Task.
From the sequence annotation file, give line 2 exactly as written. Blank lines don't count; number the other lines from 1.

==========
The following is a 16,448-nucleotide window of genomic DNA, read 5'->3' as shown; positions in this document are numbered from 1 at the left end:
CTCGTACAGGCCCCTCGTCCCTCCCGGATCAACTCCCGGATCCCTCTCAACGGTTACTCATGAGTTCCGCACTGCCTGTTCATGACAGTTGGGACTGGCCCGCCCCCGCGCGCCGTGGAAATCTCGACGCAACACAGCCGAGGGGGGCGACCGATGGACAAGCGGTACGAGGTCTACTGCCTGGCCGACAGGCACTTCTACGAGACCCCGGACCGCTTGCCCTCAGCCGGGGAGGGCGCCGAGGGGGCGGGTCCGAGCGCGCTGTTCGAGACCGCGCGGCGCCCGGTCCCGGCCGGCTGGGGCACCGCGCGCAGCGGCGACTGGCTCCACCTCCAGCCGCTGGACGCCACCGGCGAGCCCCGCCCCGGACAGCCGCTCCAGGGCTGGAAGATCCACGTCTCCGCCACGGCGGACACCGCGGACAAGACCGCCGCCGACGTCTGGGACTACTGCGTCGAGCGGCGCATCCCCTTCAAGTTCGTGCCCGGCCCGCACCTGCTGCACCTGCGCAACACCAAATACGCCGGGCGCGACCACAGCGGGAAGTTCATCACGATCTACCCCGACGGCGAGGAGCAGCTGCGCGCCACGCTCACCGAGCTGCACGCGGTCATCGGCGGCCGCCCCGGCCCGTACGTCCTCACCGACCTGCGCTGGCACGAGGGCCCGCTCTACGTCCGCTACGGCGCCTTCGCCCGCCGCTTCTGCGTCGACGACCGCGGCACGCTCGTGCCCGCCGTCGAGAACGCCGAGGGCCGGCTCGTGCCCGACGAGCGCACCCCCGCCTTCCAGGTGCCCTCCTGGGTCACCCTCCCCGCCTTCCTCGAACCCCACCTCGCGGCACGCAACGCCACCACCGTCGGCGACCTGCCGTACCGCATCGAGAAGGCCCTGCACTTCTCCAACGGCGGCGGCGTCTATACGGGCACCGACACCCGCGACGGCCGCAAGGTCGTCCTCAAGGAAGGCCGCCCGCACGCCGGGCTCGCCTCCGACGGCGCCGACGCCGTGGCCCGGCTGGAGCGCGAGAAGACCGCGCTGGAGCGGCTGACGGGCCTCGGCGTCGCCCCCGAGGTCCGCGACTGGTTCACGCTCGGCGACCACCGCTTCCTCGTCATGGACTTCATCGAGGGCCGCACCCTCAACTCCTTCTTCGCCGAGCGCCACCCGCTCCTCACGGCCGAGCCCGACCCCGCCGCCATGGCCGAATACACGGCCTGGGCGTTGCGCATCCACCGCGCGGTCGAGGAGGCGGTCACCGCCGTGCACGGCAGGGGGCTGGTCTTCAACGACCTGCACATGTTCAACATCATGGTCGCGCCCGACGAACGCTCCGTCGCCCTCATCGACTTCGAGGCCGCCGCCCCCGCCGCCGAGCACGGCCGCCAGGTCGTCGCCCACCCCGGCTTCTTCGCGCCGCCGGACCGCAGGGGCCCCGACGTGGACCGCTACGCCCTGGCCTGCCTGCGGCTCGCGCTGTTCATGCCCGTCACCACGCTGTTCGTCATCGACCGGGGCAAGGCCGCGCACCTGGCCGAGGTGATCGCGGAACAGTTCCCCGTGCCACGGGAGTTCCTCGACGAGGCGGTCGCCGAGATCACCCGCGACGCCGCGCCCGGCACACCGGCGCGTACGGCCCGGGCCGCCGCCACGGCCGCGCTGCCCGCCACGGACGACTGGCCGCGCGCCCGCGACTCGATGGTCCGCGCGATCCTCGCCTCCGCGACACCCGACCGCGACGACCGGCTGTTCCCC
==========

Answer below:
CTCGTACAGGCCCCTCGTCCCTCCCGGATCAACTCCCGGATCCCTCTCAACGGTTACTCATGAGTTCCGCACTGCCTGTTCATGACAGTTGGGACTGGCCCGCCCCCGCGCGCCGTGGAAATCTCGACGCAACACAGCCGAGGGGGGCGACCGATGGACAAGCGGTACGAGGTCTACTGCCTGGCCGACAGGCACTTCTACGAGACCCCGGACCGCTTGCCCTCAGCCGGGGAGGGCGCCGAGGGGGCGGGTCCGAGCGCGCTGTTCGAGACCGCGCGGCGCCCGGTCCCGGCCGGCTGGGGCACCGCGCGCAGCGGCGACTGGCTCCACCTCCAGCCGCTGGACGCCACCGGCGAGCCCCGCCCCGGACAGCCGCTCCAGGGCTGGAAGATCCACGTCTCCGCCACGGCGGACACCGCGGACAAGACCGCCGCCGACGTCTGGGACTACTGCGTCGAGCGGCGCATCCCCTTCAAGTTCGTGCCCGGCCCGCACCTGCTGCACCTGCGCAACACCAAATACGCCGGGCGCGACCACAGCGGGAAGTTCATCACGATCTACCCCGACGGCGAGGAGCAGCTGCGCGCCACGCTCACCGAGCTGCACGCGGTCATCGGCGGCCGCCCCGGCCCGTACGTCCTCACCGACCTGCGCTGGCACGAGGGCCCGCTCTACGTCCGCTACGGCGCCTTCGCCCGCCGCTTCTGCGTCGACGACCGCGGCACGCTCGTGCCCGCCGTCGAGAACGCCGAGGGCCGGCTCGTGCCCGACGAGCGCACCCCCGCCTTCCAGGTGCCCTCCTGGGTCACCCTCCCCGCCTTCCTCGAACCCCACCTCGCGGCACGCAACGCCACCACCGTCGGCGACCTGCCGTACCGCATCGAGAAGGCCCTGCACTTCTCCAACGGCGGCGGCGTCTATACGGGCACCGACACCCGCGACGGCCGCAAGGTCGTCCTCAAGGAAGGCCGCCCGCACGCCGGGCTCGCCTCCGACGGCGCCGACGCCGTGGCCCGGCTGGAGCGCGAGAAGACCGCGCTGGAGCGGCTGACGGGCCTCGGCGTCGCCCCCGAGGTCCGCGACTGGTTCACGCTCGGCGACCACCGCTTCCTCGTCATGGACTTCATCGAGGGCCGCACCCTCAACTCCTTCTTCGCCGAGCGCCACCCGCTCCTCACGGCCGAGCCCGACCCCGCCGCCATGGCCGAATACACGGCCTGGGCGTTGCGCATCCACCGCGCGGTCGAGGAGGCGGTCACCGCCGTGCACGGCAGGGGGCTGGTCTTCAACGACCTGCACATGTTCAACATCATGGTCGCGCCCGACGAACGCTCCGTCGCCCTCATCGACTTCGAGGCCGCCGCCCCCGCCGCCGAGCACGGCCGCCAGGTCGTCGCCCACCCCGGCTTCTTCGCGCCGCCGGACCGCAGGGGCCCCGACGTGGACCGCTACGCCCTGGCCTGCCTGCGGCTCGCGCTGTTCATGCCCGTCACCACGCTGTTCGTCATCGACCGGGGCAAGGCCGCGCACCTGGCCGAGGTGATCGCGGAACAGTTCCCCGTGCCACGGGAGTTCCTCGACGAGGCGGTCGCCGAGATCACCCGCGACGCCGCGCCCGGCACACCGGCGCGTACGGCCCGGGCCGCCGCCACGGCCGCGCTGCCCGCCACGGACGACTGGCCGCGCGCCCGCGACTCGATGGTCCGCGCGATCCTCGCCTCCGCGACACCCGACCGCGACGACCGGCTGTTCCCC